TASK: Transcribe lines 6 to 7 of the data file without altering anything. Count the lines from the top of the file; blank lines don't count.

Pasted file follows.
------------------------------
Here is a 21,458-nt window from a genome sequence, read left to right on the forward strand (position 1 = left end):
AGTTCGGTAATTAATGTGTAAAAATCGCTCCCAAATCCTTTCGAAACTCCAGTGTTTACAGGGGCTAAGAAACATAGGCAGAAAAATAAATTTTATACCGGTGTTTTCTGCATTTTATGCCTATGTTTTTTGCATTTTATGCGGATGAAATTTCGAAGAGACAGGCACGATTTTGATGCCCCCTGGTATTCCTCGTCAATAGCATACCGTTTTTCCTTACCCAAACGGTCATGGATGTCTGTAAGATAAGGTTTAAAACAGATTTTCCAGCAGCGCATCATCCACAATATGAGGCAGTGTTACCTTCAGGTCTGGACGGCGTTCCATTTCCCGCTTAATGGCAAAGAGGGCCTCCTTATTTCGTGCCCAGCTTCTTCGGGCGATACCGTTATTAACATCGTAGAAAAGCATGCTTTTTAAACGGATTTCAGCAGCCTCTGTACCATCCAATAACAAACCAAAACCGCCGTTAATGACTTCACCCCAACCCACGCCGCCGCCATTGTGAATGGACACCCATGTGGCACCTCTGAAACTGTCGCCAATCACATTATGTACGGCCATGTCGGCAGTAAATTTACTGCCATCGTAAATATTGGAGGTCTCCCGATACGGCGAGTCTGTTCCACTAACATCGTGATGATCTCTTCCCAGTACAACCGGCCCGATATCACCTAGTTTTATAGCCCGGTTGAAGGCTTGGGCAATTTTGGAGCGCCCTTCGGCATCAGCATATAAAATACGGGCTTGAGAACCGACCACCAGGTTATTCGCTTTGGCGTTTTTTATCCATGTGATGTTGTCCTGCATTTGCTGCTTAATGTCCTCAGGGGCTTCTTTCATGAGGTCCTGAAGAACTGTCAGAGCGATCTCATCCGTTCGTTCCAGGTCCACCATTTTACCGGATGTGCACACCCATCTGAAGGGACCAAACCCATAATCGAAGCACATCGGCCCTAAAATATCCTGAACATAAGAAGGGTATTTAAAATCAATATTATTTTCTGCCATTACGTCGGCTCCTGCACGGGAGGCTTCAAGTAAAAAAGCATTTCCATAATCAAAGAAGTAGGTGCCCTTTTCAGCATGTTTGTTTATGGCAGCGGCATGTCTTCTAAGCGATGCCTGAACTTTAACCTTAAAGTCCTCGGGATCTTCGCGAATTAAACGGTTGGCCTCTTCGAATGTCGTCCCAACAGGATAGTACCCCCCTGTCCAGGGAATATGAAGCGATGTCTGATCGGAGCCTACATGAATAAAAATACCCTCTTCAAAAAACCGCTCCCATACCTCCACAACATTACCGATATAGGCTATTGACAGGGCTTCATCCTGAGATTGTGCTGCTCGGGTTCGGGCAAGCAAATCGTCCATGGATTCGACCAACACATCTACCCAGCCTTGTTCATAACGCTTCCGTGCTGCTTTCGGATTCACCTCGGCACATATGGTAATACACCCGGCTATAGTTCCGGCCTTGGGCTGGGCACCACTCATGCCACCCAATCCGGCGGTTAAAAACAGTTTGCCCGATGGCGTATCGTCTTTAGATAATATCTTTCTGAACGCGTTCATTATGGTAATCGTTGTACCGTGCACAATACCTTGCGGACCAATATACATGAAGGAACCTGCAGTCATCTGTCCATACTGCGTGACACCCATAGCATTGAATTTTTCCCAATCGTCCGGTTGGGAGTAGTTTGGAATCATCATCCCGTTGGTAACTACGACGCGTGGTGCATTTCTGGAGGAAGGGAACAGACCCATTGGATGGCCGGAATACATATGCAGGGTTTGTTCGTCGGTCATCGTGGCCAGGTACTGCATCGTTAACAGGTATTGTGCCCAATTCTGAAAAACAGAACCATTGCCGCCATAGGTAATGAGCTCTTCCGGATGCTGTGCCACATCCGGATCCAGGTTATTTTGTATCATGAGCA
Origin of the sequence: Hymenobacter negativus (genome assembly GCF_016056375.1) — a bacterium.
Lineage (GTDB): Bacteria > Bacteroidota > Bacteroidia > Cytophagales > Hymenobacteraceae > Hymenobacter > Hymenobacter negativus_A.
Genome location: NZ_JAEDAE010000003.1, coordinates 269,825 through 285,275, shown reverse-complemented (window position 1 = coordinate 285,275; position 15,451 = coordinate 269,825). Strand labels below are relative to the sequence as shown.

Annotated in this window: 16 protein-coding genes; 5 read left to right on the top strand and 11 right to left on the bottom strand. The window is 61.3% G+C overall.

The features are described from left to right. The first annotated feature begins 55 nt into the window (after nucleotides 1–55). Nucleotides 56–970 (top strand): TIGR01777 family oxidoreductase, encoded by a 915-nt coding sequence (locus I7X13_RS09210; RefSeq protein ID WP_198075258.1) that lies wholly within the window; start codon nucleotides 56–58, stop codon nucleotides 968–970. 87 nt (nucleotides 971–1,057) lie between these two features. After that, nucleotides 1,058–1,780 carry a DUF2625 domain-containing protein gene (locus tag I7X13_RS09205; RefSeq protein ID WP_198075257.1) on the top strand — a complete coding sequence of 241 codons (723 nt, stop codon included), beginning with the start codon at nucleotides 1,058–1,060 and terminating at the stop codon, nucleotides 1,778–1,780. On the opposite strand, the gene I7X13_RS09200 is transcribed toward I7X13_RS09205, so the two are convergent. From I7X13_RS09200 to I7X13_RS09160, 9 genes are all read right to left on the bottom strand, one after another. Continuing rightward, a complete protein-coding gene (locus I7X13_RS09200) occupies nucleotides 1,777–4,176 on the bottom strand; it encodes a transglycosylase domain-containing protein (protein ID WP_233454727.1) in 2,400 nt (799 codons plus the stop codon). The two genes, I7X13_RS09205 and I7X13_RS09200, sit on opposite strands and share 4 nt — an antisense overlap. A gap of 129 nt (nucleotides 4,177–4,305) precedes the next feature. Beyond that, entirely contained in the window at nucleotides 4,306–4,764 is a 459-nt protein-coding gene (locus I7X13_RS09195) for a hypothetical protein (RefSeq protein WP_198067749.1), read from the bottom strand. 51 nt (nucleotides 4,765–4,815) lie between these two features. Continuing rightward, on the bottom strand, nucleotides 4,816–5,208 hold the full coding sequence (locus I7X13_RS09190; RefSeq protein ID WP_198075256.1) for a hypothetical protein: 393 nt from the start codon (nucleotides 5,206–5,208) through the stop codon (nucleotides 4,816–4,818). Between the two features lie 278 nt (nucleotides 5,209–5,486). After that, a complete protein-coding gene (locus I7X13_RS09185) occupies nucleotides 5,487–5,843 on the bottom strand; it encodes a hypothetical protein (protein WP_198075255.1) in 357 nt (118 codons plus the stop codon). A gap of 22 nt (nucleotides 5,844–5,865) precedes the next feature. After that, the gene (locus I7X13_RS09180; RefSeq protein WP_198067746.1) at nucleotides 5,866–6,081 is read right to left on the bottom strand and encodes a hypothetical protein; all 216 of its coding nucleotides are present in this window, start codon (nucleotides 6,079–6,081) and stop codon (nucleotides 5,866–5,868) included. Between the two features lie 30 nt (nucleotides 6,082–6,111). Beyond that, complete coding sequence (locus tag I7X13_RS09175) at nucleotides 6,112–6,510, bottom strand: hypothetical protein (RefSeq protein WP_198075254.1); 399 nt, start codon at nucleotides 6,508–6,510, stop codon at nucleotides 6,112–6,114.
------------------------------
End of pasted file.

Annotated in this window: 16 protein-coding genes; 5 read left to right on the top strand and 11 right to left on the bottom strand. The window is 61.3% G+C overall.

The features are described from left to right. The first annotated feature begins 55 nt into the window (after nucleotides 1–55). Nucleotides 56–970 (top strand): TIGR01777 family oxidoreductase, encoded by a 915-nt coding sequence (locus I7X13_RS09210; RefSeq protein ID WP_198075258.1) that lies wholly within the window; start codon nucleotides 56–58, stop codon nucleotides 968–970. 87 nt (nucleotides 971–1,057) lie between these two features. After that, nucleotides 1,058–1,780 carry a DUF2625 domain-containing protein gene (locus tag I7X13_RS09205; RefSeq protein ID WP_198075257.1) on the top strand — a complete coding sequence of 241 codons (723 nt, stop codon included), beginning with the start codon at nucleotides 1,058–1,060 and terminating at the stop codon, nucleotides 1,778–1,780. On the opposite strand, the gene I7X13_RS09200 is transcribed toward I7X13_RS09205, so the two are convergent. From I7X13_RS09200 to I7X13_RS09160, 9 genes are all read right to left on the bottom strand, one after another. Continuing rightward, a complete protein-coding gene (locus I7X13_RS09200) occupies nucleotides 1,777–4,176 on the bottom strand; it encodes a transglycosylase domain-containing protein (protein ID WP_233454727.1) in 2,400 nt (799 codons plus the stop codon). The two genes, I7X13_RS09205 and I7X13_RS09200, sit on opposite strands and share 4 nt — an antisense overlap. A gap of 129 nt (nucleotides 4,177–4,305) precedes the next feature. Beyond that, entirely contained in the window at nucleotides 4,306–4,764 is a 459-nt protein-coding gene (locus I7X13_RS09195) for a hypothetical protein (RefSeq protein WP_198067749.1), read from the bottom strand. 51 nt (nucleotides 4,765–4,815) lie between these two features. Continuing rightward, on the bottom strand, nucleotides 4,816–5,208 hold the full coding sequence (locus I7X13_RS09190; RefSeq protein ID WP_198075256.1) for a hypothetical protein: 393 nt from the start codon (nucleotides 5,206–5,208) through the stop codon (nucleotides 4,816–4,818). Between the two features lie 278 nt (nucleotides 5,209–5,486). After that, a complete protein-coding gene (locus I7X13_RS09185) occupies nucleotides 5,487–5,843 on the bottom strand; it encodes a hypothetical protein (protein WP_198075255.1) in 357 nt (118 codons plus the stop codon). A gap of 22 nt (nucleotides 5,844–5,865) precedes the next feature. After that, the gene (locus I7X13_RS09180; RefSeq protein WP_198067746.1) at nucleotides 5,866–6,081 is read right to left on the bottom strand and encodes a hypothetical protein; all 216 of its coding nucleotides are present in this window, start codon (nucleotides 6,079–6,081) and stop codon (nucleotides 5,866–5,868) included. Between the two features lie 30 nt (nucleotides 6,082–6,111). Beyond that, complete coding sequence (locus tag I7X13_RS09175) at nucleotides 6,112–6,510, bottom strand: hypothetical protein (RefSeq protein WP_198075254.1); 399 nt, start codon at nucleotides 6,508–6,510, stop codon at nucleotides 6,112–6,114.